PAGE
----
stepped away from the cab…four scruffy-looking youths surrounded him and said,

“Give us your money.”  He did.  Then one of them took a pistol and beat him

over the head.  Rudd fell into the

gutter…just a few steps from home.  For

seven hours on the fashionable East Side of New York…he lay on that

street.  He was semi-conscious.  A whole parade of people went by:  milkmen…people coming home from

parties…people going out to work on the early shift.  As they passed by him…Rudd kept saying…”Help

me, help me.”  They would shrug and look

the other way.  His wife…quite

worried…finally called the police.  They

arrived and found him at 7:00 the next morning.


Compassion and caring were not popular in Bible times.  They are not popular today.  In fact…it’s not hard to find someone who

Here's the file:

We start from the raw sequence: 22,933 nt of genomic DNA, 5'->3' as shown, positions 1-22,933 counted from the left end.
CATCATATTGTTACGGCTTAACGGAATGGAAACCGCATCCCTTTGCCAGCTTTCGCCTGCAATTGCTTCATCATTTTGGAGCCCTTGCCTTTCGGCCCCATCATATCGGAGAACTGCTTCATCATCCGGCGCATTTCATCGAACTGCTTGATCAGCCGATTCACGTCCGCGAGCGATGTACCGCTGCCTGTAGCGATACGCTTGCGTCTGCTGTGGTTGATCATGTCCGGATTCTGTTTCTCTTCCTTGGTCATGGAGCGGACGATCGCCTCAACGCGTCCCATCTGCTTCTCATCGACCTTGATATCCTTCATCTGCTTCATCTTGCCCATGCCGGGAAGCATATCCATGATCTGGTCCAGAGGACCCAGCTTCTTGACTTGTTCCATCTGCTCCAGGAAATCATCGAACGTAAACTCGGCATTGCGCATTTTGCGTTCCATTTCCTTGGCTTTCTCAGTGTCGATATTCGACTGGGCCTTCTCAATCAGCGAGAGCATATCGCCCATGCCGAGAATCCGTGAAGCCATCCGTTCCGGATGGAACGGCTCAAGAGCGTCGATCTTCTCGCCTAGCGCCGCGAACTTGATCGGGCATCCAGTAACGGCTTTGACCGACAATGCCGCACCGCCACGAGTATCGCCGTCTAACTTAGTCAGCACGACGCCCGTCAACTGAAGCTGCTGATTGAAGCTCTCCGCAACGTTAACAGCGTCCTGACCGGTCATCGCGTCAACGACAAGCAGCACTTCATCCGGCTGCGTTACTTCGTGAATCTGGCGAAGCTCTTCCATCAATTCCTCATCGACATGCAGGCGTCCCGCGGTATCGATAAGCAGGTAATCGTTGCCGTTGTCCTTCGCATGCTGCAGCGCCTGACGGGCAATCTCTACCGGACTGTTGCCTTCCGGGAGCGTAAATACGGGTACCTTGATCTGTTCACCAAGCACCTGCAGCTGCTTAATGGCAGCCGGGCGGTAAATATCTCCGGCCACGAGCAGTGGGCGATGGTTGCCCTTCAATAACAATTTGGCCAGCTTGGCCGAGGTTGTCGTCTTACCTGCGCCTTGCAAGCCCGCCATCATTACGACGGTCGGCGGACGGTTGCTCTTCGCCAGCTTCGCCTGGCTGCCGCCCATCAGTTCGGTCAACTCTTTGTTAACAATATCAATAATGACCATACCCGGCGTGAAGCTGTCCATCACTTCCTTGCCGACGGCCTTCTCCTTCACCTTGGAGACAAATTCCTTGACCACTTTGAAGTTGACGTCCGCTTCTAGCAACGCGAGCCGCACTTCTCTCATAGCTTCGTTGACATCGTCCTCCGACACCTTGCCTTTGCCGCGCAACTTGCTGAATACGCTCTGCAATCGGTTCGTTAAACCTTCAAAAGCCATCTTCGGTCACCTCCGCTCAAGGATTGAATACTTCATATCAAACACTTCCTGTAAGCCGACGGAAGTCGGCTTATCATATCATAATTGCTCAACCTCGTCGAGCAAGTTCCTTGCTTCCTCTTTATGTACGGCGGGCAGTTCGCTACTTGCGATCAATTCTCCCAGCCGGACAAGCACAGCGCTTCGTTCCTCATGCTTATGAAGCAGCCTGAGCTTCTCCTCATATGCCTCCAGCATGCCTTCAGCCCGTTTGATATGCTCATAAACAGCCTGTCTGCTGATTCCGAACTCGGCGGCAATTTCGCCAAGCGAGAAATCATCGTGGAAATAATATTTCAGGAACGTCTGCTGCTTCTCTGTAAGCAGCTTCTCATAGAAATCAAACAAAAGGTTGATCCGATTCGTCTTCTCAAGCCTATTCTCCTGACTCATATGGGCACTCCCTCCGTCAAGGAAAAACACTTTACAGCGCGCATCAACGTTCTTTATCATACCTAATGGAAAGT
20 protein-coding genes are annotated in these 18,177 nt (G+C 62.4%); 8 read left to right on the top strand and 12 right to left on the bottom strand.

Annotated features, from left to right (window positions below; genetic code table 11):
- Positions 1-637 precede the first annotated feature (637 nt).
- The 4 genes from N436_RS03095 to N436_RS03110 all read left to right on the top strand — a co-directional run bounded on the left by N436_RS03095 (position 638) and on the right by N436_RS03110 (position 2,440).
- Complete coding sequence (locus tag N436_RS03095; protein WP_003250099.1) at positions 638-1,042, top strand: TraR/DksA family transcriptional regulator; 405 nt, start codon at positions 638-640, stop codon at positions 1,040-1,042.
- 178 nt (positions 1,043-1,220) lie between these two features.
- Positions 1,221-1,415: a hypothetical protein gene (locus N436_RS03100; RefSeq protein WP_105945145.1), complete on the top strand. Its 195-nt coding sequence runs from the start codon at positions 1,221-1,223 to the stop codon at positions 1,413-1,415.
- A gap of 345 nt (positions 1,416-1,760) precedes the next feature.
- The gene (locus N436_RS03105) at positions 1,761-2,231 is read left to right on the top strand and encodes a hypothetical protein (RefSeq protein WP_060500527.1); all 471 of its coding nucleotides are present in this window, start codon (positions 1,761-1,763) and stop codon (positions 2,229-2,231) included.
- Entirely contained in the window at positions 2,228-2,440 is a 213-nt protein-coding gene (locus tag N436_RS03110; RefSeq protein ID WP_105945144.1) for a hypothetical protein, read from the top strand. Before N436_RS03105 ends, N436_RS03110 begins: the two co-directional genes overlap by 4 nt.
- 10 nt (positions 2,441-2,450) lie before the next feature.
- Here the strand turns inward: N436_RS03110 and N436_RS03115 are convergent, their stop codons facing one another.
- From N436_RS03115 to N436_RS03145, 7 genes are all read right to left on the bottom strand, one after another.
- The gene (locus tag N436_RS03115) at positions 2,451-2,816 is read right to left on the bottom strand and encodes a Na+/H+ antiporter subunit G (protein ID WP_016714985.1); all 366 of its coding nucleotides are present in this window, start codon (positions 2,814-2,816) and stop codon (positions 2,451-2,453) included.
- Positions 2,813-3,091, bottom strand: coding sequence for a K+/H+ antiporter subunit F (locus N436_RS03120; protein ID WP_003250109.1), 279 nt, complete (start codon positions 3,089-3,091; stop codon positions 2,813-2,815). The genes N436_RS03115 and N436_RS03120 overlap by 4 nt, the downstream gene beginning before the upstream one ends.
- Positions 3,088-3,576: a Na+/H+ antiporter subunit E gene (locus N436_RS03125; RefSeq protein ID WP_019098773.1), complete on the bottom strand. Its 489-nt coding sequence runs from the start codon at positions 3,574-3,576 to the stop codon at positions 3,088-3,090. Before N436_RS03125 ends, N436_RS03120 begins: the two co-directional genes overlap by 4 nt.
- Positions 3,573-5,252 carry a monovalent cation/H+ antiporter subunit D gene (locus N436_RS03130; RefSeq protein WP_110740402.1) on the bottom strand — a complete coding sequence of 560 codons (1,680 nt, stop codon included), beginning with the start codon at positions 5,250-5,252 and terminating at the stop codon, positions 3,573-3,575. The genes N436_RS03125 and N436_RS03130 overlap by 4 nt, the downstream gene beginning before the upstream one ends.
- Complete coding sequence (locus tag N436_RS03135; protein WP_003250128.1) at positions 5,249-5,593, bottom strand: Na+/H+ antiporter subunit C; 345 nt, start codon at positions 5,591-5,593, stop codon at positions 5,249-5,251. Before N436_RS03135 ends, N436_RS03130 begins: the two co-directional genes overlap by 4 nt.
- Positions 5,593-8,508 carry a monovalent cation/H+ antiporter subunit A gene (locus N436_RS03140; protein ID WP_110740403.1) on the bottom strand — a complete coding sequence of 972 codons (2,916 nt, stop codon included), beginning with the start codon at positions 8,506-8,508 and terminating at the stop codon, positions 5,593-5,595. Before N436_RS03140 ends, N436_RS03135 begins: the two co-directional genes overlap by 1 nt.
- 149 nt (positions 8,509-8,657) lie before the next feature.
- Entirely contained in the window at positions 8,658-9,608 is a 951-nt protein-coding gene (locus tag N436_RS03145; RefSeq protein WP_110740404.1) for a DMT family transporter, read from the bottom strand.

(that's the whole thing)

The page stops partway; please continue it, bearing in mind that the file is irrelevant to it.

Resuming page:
says, “Why bother?”…or…“I don’t have time.”…or…”That person is not like


Mark’s story of Jesus’ “deep sigh” is…however…a healing balm…because of the compassion

it shows.   Jesus’ sigh comes from his

deep feeling for the poor man…even though Jesus knew exactly what he was going

to do for him in the next few seconds. 

This is the way Jesus always was.  At Lazarus’ tomb…John (11:33) wrote…”When

Jesus saw her weeping, and the Jews who had come along with her also weeping,

he was deeply moved in spirit and troubled.”

The word for “deeply moved in spirit” came from the ancient Greek word

that described a horse snorting.  Here it

described Jesus’ involuntary gasp.  Then,

he went on to weep for them.  Such

compassion.  Perhaps…when he got the poor

deaf and dumb man alone…when he saw closely the devastation…his shyness…his

crumpled ego…hurt upon hurt upon hurt…it was then that he sighed in

compassion.  Perhaps the sigh was also

for what lay behind it: man’s sin…the fallen creation…the Devil’s work.